April-May 2023: Seen from Stone Point

On watch at NCI Stone Point we see a wide range of vessel types.  Here is a small sample of some of them:

The Clipper yachts are choosing and training crews for the next Clipper Round-the-World race which will start in late summer 2023.  The Clipper photos, and the photos of what we presume were anti-oil protest boats, were taken by other watchkeepers using the station camera.  Vessels I did see included the pedalo crossing to the Isle of Wight, Polly Agatha (based locally but not often seen fully canvassed), and the Dutch submarine, Southampton bound.

Old photo of PD393 “Ocean Pearl”

The fishing vessel “Ocean Pearl” (PD393) is perhaps the most interesting.  She was built in Fraserburgh in 1933 as a fishing seiner.  Between 1997 to 2007 she was restored as a sailing vessel with a standing lug rig.

Seeing her has prompted me to find out more about lug rigs.  Like a gaff rig, they have the advantage of keeping the centre of effort lower for a given sail area compared to a sloop rig.  They are classed into three types, dipping, balanced, and standing.

Parts of a lug sail (from Lug Nuts)

One can imagine the dipping lug sail as evolving from a square sail sheeted more or less fore-aft.  The problem is that you can’t get the aerofoil cross section unless you define one side to be the luff and the other the leach and shape the sail cloth. Having done that you can’t just rotate the sail around the mast when you tack, you have to lower the sail, dip the yard to bring it to the other side of the mast, and reset the sail. Definitely not a good rig for short tacking!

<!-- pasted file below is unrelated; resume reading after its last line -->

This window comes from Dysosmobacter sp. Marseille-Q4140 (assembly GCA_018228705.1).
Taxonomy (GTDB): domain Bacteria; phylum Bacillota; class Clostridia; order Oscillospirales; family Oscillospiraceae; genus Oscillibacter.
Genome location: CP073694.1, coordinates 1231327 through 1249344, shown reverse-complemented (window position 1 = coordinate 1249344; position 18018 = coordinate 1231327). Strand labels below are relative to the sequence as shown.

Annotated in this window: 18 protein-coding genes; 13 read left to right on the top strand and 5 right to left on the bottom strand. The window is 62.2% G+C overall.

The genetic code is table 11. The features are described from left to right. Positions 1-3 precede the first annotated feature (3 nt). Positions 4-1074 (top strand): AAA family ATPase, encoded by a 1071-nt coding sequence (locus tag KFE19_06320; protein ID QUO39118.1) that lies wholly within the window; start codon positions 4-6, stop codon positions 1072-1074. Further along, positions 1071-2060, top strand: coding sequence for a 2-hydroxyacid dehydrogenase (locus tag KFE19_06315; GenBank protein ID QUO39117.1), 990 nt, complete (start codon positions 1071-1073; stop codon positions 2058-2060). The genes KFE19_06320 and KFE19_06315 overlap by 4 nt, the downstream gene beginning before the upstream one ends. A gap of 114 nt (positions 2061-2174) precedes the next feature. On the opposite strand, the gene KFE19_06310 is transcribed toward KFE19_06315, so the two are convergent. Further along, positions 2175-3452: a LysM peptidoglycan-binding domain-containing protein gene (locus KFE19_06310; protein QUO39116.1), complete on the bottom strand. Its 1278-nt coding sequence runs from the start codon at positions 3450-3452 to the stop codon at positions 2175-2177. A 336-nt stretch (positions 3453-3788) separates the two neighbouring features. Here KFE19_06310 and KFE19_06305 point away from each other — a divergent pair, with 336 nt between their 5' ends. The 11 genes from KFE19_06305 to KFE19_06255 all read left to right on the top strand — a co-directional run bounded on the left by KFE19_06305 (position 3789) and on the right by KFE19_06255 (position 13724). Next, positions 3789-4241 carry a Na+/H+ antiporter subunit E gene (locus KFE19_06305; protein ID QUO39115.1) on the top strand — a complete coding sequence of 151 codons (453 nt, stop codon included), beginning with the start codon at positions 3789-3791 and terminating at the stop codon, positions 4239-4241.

The balanced lug is like the dipping lug but you don’t move the yard to the other side of the mast when you tack.  You get away with that by using a much flatter sail so that on the “bad” tack the effect of the mast on the sail shape is not too disastrous.

(left) Balanced lug sail; (right) standing lug sail (from Lug Nuts)

The balanced lug sail is rigged with a boom to which the tack is secured.  Provided the halyard and downhaul are set up hard to give a taught luff, a kicking strap (or boom vang) is not needed.  Any tendency for the sail to twist would require the peak to come closer to the clew but that is countered by the tension of the luff, an interesting design feature!  I presume also that there is no need for sail battens since there is little or no roach.

The standing lug sail is similar to the balanced lug but the tack is moved close to the mast.  This either allows for the mast to be steeped further forward in the boat, or provides space to rig foresails. The sail can be set without a boom and the sail may have more of a roach, in which case sail battens might be required.

As sighted off stone point, in her new reincarnation “Ocean Pearl” is a ketch with two standing lug sails and space forward to carry a staysail and what looks like an assymetric spinnaker with top-down furling.